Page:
I am not sure if you remember my cute little birdies, who made their appearance in Nestlings, waiting eagerly for their Mama in their nest last year…
I am excited to announce that a companion sequel piece to “Nestling” is officially featured in The Quilter’s August/September 2012 issue!
This follow-up little wallhanging or door banner is aptly named “Out of the Nest”. It’s my quilty tribute to all parents out there (including my own) who have worked hard to raise their children to the point where their children are now out of the nest!
[Image source: The Quilter Magazine]
Don’t you think our little birdies here grew up rather nicely? :)
There are other signs of growth too, if you compare “Out of the Nest” with “Nestlings” — the overall palette in “Out of the Nest” is generally a little warmer than that used in “Nestlings.” The leaves are all green in “Out of the Nest”, and there are even blooms on the tree! The flowers were made with Clover’s yoyo flower maker.
Applique was machine fusible, using Warm Company’s Steam-A-Seam 2 fusible web. The appliqued pieces were then finished with blanket stitches.
Even my quilting is partly quilted with a green contrasting thread! Click here to read a few tips on quilting with contrasting thread. The feathers you see in this quilt are totally unmarked and free-handed. I used Aurifil‘s Mako 50 cottong threads for quilting over Hobbs Tuscany Silk batting.
Both Nestlings and Out of the Nest finish at about the same size. I trimmed and squared mine to be exactly the same size. Click here to purchase a back issue copy of The Quilter for the pattern instructions of Nestlings if you don’t already have it.
I hope you have enjoyed my Out of the Nest door banner! Thanks for stopping by. Happy Monday!
It’s sunny over here, and the birds are out there happily singing away. I thought it’s the perfect time to show you my Spring Nesting quilt that’s also featured in the Jump-start Your Quilting book by House of White Birches.
This is a small-ish sort of wallhanging, only about 20″ square. It’s perfect for gift-giving, or be made into a pillow, or incorporated into a tote! And if you are adventurous and ambitious, you can use the block as the center block of a larger medallion quilt.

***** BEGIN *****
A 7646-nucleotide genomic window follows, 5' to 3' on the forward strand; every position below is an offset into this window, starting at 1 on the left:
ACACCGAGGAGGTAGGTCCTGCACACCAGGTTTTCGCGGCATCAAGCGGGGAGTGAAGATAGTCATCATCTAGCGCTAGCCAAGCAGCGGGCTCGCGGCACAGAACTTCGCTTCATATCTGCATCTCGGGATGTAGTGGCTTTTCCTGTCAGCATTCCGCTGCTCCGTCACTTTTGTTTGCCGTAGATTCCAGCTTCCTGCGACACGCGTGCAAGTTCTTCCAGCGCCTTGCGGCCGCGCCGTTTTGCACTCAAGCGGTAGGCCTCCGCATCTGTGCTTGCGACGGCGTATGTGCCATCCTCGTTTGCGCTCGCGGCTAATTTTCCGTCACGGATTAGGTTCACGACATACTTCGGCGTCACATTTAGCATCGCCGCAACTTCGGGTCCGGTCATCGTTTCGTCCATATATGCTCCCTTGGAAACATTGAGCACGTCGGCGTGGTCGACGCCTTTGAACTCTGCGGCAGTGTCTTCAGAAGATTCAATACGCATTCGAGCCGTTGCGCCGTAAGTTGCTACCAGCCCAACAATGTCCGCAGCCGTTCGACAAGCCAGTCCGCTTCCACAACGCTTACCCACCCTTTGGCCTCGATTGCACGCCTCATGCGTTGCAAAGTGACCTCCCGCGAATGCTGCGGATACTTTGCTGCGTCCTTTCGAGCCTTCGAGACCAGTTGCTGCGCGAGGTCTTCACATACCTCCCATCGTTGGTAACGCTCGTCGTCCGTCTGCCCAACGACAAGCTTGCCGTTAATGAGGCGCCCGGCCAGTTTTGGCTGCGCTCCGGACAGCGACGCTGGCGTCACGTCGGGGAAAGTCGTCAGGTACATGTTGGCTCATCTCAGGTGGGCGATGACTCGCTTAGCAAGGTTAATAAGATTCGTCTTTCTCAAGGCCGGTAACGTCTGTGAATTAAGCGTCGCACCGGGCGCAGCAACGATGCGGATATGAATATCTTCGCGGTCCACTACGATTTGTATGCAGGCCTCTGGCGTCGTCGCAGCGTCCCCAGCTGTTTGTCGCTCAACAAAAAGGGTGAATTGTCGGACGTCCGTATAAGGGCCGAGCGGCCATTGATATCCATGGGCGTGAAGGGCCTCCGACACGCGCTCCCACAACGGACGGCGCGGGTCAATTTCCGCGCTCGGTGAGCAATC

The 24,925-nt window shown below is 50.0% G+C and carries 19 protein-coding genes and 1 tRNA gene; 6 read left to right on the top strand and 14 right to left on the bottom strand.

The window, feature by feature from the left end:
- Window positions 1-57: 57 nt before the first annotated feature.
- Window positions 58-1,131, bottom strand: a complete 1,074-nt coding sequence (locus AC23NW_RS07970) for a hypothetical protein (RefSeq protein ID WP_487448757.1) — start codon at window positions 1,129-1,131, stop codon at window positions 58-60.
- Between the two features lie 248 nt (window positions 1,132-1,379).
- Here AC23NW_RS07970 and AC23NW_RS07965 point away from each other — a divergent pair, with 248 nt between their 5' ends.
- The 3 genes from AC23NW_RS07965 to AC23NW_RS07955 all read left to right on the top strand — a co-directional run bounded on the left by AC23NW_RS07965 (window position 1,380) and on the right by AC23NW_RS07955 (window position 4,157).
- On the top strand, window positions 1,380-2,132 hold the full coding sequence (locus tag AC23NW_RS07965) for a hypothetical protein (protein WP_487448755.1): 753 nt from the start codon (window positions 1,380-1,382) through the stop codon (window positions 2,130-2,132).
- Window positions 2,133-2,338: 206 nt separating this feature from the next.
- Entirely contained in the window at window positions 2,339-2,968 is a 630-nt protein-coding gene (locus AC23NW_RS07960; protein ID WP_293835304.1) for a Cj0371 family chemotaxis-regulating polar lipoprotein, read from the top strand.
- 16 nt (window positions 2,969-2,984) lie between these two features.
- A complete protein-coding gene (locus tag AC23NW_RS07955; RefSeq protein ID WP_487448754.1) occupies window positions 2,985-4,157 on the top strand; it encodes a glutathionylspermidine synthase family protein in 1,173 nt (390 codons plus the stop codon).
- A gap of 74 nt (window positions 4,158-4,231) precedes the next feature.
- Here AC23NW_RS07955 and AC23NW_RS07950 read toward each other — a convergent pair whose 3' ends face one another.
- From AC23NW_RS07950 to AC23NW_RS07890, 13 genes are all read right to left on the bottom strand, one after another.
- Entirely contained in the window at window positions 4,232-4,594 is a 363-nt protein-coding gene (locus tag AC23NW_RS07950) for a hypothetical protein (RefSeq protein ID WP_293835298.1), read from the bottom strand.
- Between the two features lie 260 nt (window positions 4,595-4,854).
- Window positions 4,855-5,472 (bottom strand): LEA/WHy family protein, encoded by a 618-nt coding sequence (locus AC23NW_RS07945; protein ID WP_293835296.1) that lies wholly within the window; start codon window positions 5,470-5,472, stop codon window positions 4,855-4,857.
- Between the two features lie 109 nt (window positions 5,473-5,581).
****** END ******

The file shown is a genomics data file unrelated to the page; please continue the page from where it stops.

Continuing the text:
You can see I quilted feathers on the tree to give an illusion of leaves.
The feather quilting aside, this quilt is actually my “in defense of straight-line quilting” quilt. Sometimes, all the hype giving to the free-form curvy and intricate quilting motifs makes it sound like there’s no place for straight-line quilting. That’s furthest from the truth. I, for one, definitely think that straight-line quilting is as important as feather quilting. If executed appropriately, straight line quilting really adds to the look of a quilt.
For the busy Tweet Tweet fabrics by Moda I have used in this project, I just wanted something clean and simple for the quilting to give the quilt just a bit of predictable and definite texture. Nothing is more definite and predictable than straight lines!
I used YLI silk 100 for the feather quilting on the tree, and my usual Aurifil Mako 50 cotton for the rest of the quilting. Batting is Hobbs Tuscany Silk.
I hope things are warming up for my Northern Hemisphere friends, where you start to enjoy the birds tweet-tweeting in your yard! Have a great weekend. See you again on Monday.
I completed the quilting on the “Song of Williamsburg” remix. Here are some shots of the front of the wallhanging:
The cotton sateen fabric showcases a foil-embossed look:
The “Song of Williamsburg” Remix has yielded unexpected result, as some had told me that they actually like the back better than the front:
Honestly, I can’t decide which looks better – the front or the back. I like the “embossed” look of the front, but also like the better contrast of the back. So, for the first time in my quilting life, I am not going to attach a hanging sleeve or a label on the back (*gasp*) — just so that I can have a reversible wallhanging to go with the original Song of Williamsburg by the stairwell! Now, I am off to attaching the binding to finish this baby up for real!
Just out of curiosity — what is your vote? Front or Back?
The wholecloth-style quilting is one of my favorite kinds of quilting because one could really showcase some dense and beautiful feather quilting motifs.
Now that it’s completed, I am pleased to show you “Song of Williamsburg”. Was this like anything you had imagined when you read Border Smart a few days ago? The quilting motif in the center cotton sateen block is original and was inspired by an 18th century bird bottle found in Colonial America.
The entire quilt is quilted with silk thread. You can see from the closeup shot that I had added some French knots for added interest to the piece.
I wish you a beautiful and blessed day, brightened by bird-ly songs!
p.s. The pattern of the quilting motif will be available for purchase some time next week.